Winter is here; however, it may look a lot different than what we’re used to. As we prepare to strap up for the next hiking, skiing, or snowboarding trip, the new year comes with new challenges and safety regulations that needs to be taken account of to enjoy this winter wonderland. Winter is known to be an unpredictable season and weather can swing drastically making safety an even bigger concern. With hospitals overwhelmed with patients, it is strongly recommended that you practice safety and recreate responsibly.
If you’re planning to visit a national park, we encourage you to visit NPS.gov and safety guidelines to stay informed of what’s accessible and when.
Stay Close:Follow your state and county orders that are governing the open state of the are you’re looking to visit. Try not to travel out of state.
Keep your distance:The reopening of state parks may lure in more crowds. Give others and yourself plenty of room when hiking and following social distancing guidelines for staying 6-feet away from others.
Leave No Trace:This is something we’re all familiar with but even more important during COVID-19. Remember during these times, park resources and are limited so be sure to pack everything in and out.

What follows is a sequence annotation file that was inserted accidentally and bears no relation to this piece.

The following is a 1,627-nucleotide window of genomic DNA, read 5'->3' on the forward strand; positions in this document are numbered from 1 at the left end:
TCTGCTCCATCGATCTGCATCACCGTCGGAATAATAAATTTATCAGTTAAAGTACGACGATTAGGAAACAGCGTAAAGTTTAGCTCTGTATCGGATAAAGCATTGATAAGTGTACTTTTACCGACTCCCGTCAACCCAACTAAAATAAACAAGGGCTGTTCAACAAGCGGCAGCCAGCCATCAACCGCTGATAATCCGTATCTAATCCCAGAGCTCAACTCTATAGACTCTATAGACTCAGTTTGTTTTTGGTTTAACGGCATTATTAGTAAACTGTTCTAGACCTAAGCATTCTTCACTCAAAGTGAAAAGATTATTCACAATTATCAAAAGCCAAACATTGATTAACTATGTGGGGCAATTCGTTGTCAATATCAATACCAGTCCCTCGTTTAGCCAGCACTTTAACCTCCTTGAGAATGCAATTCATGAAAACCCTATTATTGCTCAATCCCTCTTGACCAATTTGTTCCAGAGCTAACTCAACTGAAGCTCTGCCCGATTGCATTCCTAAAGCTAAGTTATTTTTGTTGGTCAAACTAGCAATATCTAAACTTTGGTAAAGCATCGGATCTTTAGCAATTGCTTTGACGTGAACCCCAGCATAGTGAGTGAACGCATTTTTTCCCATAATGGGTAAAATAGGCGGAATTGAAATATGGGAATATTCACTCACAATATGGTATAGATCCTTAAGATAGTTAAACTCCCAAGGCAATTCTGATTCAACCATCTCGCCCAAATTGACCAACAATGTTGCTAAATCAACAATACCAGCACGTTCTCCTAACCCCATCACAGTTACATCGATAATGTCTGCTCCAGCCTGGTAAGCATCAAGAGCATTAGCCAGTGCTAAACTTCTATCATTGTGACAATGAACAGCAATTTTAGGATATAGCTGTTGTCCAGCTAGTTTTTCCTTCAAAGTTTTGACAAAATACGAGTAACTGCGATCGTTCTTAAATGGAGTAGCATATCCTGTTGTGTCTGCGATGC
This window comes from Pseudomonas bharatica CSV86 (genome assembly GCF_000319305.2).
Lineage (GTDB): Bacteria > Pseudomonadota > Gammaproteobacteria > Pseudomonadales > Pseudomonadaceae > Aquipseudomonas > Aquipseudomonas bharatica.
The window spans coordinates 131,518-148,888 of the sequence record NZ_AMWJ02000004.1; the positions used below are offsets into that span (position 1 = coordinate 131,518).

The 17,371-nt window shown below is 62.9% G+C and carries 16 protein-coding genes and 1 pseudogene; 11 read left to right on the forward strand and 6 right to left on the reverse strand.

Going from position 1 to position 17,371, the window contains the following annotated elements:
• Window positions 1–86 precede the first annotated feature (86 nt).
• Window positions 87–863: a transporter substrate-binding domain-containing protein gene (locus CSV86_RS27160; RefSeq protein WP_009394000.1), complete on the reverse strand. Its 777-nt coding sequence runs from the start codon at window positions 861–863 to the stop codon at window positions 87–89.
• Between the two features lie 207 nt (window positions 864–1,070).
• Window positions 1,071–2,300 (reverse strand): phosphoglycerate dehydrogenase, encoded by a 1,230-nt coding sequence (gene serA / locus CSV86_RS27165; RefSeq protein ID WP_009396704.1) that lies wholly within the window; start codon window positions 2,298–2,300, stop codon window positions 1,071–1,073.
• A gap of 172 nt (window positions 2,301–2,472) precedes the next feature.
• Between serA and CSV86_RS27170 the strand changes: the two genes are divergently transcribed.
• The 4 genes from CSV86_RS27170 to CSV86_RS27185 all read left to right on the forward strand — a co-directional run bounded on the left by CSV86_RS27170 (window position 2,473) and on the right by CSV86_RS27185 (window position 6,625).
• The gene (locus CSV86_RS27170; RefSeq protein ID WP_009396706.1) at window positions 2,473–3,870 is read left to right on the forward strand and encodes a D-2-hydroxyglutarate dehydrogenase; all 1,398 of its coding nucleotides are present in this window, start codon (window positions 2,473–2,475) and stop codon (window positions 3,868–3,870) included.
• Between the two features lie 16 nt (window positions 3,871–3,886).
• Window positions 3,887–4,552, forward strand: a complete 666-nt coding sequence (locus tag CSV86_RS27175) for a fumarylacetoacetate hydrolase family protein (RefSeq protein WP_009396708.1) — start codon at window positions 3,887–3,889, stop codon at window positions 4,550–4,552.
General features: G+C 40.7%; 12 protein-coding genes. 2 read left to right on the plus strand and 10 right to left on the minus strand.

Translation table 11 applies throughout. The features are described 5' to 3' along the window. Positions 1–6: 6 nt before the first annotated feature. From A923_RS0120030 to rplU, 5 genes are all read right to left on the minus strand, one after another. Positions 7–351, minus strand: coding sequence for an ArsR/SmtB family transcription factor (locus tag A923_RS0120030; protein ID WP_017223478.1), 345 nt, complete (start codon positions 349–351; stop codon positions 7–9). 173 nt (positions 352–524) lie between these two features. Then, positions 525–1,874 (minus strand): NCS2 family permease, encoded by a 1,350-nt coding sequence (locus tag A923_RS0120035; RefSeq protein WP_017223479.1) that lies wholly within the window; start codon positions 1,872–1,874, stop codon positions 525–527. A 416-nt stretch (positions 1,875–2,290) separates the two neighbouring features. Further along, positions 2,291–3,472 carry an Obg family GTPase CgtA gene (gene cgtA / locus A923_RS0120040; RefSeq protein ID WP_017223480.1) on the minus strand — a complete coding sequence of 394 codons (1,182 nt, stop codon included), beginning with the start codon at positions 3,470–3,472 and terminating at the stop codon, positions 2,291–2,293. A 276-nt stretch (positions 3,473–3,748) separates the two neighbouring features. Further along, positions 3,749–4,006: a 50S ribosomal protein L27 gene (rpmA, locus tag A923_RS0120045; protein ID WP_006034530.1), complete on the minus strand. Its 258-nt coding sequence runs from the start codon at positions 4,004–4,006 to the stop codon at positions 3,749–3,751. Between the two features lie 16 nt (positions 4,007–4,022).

Know your limits:Avoid challenging hikes or new activities while first responders, parks, and communities continue to respond to the pandemic.
Plan ahead:Most facilities will be closed, be sure to pack lunch, hand sanitizer, wipes, and face coverings.
Do not approach wildlife:With most of the population staying at home, there has been an increase in wildlife activity around city and wilderness areas. Keep a distance and do not approach.
Between large-gathering bans and shortages in grocery stores, prepping for festivities and holidays is difficult this year for many and probably the last thing on our minds. But just like with any outdoor sport or recreational activity, reacting and making the most out of every situation is in our nature. Coincidentally, upcoming holidays like Easter and Passover celebrate not only renewal and rebirth but resiliency and redemption—the boundless spirit of life itself. Sure, the parties maybe smaller, or the traditional egg hunt may be cancelled due to the limited supply of eggs. Still we can gather however we are able to, whip up celebratory meals or order delivery, and plan games and activities for the kids.
During last week’s announcement when officials declared outdoor activities such as hiking safe from the bans and closures as long as we practiced social distancing, this gave us a brighter way in dealing with the outbreak. Getting some exercise and taking our minds away from the overcrowding of supermarkets and cooking your 17thmeal of the day, would at least keep us calm, let alone sane.
As the week progressed, trails became overcrowded and deemed unsafe and closures started to be implemented by many parks. Parking lots, trail heads, and even the remote zones were closed to the public. We are now advised to now stay home.